• Issues, Policies and Values (IPV)
  • Managing the Learning Environment (MLE)
  • Supporting and Tutoring Learners(STL)
  • Teaching, Learning and Assessment(TLA)
  • Emotional Intelligence Leadership

I seek to develop and engage with others, creating an all-round beneficial educational experience of importance, value and worth, with policies, processes and procedures regarding Holistic health, Wealth and Wellness, Nutritious food for our Energy source and sustenance (food for thought!). We thus embrace Fundamental Universal Values, and C21st skills for future prosperity, and good knowledge on survival for sustainable and inclusive successful business and enterprise models. A mantra of ‘No harm, hurt or hate’ to self or others and awareness, appreciation and effective and efficient means to learning, ensuring principled judgements and learning in the philosophy of UBUNTU – “I am because you are”. A conscious relationship has knowledge of good thoughts, intentions, actions and anticipated outcomes. 

Physicians are made to “…first, do no Harm” – the Hippocratic oath. Society must emulate further: no harm; no hate; no hurt; no hostility or humiliation. Challenging times and daily chores come and go, so does rampage, anger and rage.  As ‘valued educators’ we can courageously and confidently contest and seek to cancel amongst others, the Ills of society, misguided values, bad role models, stereotyping, by addressing and preventing the causes of these. But ensure society is imbued with the indelible disposition to heal, help, capture, cultivate, collaborate, celebrate humanity with co-existence of culture, commUnity, sustainAbility and harmony as we grow to, love and adore, create and appreciate, give and serve, care and share. There is such a thing as society… consciously functioning with humility and hope, to create, produce, sustain value and worth of a beautiful world and wonderful people…the opportunity of presence, acknowledgement and participation of individuals with varying backgrounds and perspectives, embracing our concerted successes from good education, accomplishments and achievements.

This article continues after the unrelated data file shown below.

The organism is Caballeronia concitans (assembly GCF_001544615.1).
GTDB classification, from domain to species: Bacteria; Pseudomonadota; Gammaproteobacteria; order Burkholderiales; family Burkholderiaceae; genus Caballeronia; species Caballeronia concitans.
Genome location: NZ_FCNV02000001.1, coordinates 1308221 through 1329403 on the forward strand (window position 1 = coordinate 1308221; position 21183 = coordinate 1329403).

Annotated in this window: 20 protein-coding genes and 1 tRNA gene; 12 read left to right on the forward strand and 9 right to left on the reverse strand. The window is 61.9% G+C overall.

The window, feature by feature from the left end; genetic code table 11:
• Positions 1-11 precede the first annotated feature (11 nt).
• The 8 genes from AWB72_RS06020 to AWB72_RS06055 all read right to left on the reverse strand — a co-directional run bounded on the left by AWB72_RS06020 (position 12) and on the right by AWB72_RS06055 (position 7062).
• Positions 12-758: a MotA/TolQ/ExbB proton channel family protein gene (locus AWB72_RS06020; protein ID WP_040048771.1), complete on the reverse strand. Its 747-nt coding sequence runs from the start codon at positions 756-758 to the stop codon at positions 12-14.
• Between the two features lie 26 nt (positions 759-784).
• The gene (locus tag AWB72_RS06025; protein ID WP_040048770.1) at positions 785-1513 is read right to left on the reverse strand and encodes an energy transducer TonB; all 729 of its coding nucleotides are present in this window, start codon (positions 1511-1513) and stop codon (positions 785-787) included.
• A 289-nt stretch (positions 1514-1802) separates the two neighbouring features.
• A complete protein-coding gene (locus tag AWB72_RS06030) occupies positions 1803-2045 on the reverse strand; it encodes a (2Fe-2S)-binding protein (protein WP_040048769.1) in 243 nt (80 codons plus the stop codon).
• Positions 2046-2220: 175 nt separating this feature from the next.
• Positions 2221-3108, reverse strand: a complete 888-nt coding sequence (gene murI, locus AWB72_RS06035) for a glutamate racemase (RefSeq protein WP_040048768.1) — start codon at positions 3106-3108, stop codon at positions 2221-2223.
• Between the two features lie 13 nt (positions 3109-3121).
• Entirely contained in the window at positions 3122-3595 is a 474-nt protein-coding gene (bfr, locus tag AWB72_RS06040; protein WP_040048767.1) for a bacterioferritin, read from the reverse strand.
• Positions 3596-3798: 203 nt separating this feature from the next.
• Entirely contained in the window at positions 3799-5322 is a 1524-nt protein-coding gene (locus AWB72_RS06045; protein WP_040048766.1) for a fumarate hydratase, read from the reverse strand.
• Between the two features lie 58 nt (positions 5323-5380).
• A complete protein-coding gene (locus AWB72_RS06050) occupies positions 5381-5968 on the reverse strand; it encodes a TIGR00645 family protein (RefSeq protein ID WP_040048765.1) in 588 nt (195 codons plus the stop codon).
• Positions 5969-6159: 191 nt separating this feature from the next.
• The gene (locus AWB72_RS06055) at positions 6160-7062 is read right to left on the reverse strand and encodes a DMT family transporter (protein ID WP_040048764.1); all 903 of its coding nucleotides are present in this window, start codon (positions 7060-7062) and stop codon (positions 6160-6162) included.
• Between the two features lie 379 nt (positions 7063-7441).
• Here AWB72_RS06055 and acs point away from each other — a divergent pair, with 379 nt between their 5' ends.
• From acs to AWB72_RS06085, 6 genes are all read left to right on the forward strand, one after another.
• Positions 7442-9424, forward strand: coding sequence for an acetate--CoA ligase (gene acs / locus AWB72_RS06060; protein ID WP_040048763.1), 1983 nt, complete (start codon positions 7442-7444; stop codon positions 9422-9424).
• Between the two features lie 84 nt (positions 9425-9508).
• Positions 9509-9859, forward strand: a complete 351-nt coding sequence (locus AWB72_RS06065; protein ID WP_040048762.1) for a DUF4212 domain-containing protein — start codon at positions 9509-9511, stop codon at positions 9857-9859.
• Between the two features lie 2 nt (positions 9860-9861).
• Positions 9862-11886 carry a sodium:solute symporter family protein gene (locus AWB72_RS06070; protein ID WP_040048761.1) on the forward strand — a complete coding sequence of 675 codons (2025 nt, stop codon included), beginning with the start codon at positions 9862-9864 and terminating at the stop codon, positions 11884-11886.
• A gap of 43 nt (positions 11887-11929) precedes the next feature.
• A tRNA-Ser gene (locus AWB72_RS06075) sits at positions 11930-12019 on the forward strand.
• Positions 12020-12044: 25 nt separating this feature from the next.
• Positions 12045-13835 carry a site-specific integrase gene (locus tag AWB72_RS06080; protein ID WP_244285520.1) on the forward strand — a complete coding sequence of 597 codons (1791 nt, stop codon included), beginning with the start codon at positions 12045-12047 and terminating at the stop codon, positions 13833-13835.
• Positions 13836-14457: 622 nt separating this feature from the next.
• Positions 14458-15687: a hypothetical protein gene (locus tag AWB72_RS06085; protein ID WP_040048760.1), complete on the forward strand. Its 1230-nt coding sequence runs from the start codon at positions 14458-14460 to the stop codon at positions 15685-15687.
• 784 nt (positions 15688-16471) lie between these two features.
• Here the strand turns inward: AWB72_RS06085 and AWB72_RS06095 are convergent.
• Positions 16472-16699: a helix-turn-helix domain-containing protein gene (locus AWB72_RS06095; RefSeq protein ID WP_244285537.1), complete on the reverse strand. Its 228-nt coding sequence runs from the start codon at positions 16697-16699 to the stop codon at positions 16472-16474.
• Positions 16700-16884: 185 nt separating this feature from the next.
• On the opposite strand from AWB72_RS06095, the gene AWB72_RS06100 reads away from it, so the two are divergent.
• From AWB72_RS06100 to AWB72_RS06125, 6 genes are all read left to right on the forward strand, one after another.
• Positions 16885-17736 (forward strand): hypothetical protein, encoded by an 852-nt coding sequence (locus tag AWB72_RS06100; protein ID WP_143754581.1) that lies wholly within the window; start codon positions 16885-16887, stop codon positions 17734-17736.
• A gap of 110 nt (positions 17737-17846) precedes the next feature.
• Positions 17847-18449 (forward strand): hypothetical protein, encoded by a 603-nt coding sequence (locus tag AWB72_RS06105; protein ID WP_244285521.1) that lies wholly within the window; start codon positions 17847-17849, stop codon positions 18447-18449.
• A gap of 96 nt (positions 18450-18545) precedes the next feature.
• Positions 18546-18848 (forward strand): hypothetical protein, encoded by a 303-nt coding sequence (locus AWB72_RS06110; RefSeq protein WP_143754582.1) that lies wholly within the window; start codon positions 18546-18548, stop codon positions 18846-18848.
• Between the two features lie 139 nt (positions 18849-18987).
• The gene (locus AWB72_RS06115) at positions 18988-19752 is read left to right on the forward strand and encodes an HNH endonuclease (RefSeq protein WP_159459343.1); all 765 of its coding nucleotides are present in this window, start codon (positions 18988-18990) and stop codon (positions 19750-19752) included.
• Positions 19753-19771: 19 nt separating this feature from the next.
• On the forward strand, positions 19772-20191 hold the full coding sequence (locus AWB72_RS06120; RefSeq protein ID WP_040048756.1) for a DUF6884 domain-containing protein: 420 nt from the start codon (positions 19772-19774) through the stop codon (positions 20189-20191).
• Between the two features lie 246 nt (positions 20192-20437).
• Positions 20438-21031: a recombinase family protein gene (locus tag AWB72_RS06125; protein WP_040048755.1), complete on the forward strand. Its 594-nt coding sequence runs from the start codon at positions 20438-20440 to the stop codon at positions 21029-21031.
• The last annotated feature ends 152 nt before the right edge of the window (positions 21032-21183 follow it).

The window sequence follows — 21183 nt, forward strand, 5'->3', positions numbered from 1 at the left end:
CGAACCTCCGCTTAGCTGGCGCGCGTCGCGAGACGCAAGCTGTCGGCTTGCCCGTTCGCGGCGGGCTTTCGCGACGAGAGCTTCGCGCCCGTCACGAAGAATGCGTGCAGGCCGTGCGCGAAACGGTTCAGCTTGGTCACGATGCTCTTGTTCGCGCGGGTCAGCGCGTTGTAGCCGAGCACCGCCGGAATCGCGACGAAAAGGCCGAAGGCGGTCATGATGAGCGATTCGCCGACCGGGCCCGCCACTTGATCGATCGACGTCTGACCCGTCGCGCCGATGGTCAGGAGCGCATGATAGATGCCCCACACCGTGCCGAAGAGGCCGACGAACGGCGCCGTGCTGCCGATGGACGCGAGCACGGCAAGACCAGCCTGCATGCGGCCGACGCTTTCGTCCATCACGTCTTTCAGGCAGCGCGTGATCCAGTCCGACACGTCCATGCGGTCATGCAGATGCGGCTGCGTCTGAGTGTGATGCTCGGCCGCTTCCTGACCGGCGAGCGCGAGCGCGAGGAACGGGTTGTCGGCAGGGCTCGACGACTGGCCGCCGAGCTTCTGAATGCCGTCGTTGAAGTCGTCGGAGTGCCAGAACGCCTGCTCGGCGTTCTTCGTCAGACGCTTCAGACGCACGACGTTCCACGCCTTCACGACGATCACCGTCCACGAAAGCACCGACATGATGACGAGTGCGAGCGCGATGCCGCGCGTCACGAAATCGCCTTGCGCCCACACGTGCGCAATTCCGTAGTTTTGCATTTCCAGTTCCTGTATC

Peanut Brittle or Marshmallow? (Growing into Flexible Working)

Erin Skelton portrait

Written by Erin Skelton

Erin is first and foremost an educator and her extensive experience includes a diverse range of roles, encompassing both pastoral and academic leadership positions, across both independent and state education settings. Prior to joining Bright Field, Erin’s most recent role was as Assistant Head and Head of Sixth Form in a top independent girls' school. In this role, she nurtured her students, instilled a sense of purpose and provided invaluable mentoring to prepare them for life as a woman in the 21st century and beyond.

It’s 8:39 on a Monday morning as I sit and type this. I’ve already had breakfast, fed the dog, emptied the dishwasher, folded and put away the laundry, and undertaken the mammoth task of ensuring that my son was prepared for the day and is sitting on the school bus. My first meeting isn’t until 10:00… Normally, with military precision I would be up, packed and gone by 7am on the dot to get myself to school for 7:45. Logged on, armed with the first of many caffeinated drinks, I would already have sent multiple emails and dealt with numerous issues before anyone else arrived; after all, I had spent the last seven years as Assistant Head in charge of a large Sixth Form in a top independent school. 

And yet, here I am, on a Monday morning, sitting in my home office. I am one of many senior leaders in education who have opted out of senior leadership. If you’re reading this, then I’m sure that you have read the constant stream of headlines and statistics about teachers at all levels wanting to redefine what their working lives look like. Well, I am one of those people.